“I couldn’t live without these projects now," she admitted. "I want to serve something bigger than me and it gives my life meaning.”

The organisation is now active around the world and is collaborating with Paris 2024 to offer young girls in Ghana greater access to sport.

The role of Paris 2024

As part of the legacy and impact of the Games, Paris 2024 and the AFD launched an incubator project. A group of 24 athletes and entrepreneurs with social and environmental projects in France and Africa were offered support from Paris 2024 in the areas of marketing, communication and task management. Hanffou was one of those selected.

“We want to target all the city’s public schools and provide after-school table tennis classes and homework support, two to three times per week,” she said of the project.

But being a part of the incubator scheme means more than just receiving logistical support. It also gives Hanffou access to support from the other project holders, with whom she keeps in regular contact. It gives her the same feeling of fraternity that she finds in the charitable and sporting worlds.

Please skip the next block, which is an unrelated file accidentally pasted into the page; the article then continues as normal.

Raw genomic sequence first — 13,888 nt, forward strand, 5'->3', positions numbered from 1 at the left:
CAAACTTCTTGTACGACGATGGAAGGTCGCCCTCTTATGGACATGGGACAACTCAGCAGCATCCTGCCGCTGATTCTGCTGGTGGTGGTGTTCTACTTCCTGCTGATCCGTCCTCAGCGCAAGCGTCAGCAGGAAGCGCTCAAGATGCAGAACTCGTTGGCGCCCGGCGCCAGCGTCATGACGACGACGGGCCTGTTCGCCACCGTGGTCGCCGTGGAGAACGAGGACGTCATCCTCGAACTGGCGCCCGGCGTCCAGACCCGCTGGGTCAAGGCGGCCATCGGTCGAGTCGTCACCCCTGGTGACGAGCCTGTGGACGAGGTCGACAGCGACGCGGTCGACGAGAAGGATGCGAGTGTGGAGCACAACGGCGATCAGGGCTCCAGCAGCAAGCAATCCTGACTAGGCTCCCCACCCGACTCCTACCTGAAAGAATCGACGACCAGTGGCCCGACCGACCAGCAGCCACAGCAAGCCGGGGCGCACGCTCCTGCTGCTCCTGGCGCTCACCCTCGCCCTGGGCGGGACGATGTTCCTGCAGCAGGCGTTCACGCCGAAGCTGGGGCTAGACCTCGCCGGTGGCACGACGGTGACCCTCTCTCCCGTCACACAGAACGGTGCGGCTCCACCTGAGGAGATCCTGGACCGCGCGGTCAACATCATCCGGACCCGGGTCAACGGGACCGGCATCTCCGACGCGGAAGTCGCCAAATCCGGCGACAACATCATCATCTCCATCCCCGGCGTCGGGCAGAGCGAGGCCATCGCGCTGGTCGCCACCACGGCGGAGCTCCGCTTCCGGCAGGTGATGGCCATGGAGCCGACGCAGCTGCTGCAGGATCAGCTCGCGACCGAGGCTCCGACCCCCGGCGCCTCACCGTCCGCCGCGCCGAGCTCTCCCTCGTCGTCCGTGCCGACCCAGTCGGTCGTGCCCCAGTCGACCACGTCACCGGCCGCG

“You know, you can feel quite lonely when you launch a project like that," she said. "But it’s wonderful to have a collective togetherness with other athletes who share your vision and values, and want their projects to have a positive impact.”

Gender equality and environmental concern

One of Hanffou's key aims is to use her projects to share her velues.

Gender equality is a cornerstone of the Takoradi project with the ethos stemming from a single statement:

"For women to have a different place in society, they have to have access to education. And education starts with little girls and is built up with boys," she explained, before adding: "I don’t call myself a feminist but I am convinced that we need to have gender equality. It’s not even up for debate, and we are far from it."

As well as gender equality, Hanffou is also very sensitive to environmental issues. PSF are working to reduce plastic consumption during competition and training. But with the project in Ghana, they are taking things one step further.

“We are going to create a company that will build table tennis tables that are 100 per cent made in Ghana, built in Takoradi with Ghanaian wood and local workers," she insisted. "The income will then be re-injected into the after-school project for Takoradi girls. Our goal is to create a virtuous spiral."